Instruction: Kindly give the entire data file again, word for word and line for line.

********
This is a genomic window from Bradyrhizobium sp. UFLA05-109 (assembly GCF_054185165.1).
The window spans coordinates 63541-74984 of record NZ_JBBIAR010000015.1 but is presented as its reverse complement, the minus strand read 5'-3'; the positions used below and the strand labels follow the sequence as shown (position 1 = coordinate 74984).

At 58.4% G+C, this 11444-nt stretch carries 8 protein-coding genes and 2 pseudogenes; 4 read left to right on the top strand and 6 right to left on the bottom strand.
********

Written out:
This is a genomic window from Bradyrhizobium sp. UFLA05-109 (assembly GCF_054185165.1).
The window spans coordinates 63541-74984 of record NZ_JBBIAR010000015.1 but is presented as its reverse complement, the minus strand read 5'-3'; the positions used below and the strand labels follow the sequence as shown (position 1 = coordinate 74984).

At 58.4% G+C, this 11444-nt stretch carries 8 protein-coding genes and 2 pseudogenes; 4 read left to right on the top strand and 6 right to left on the bottom strand.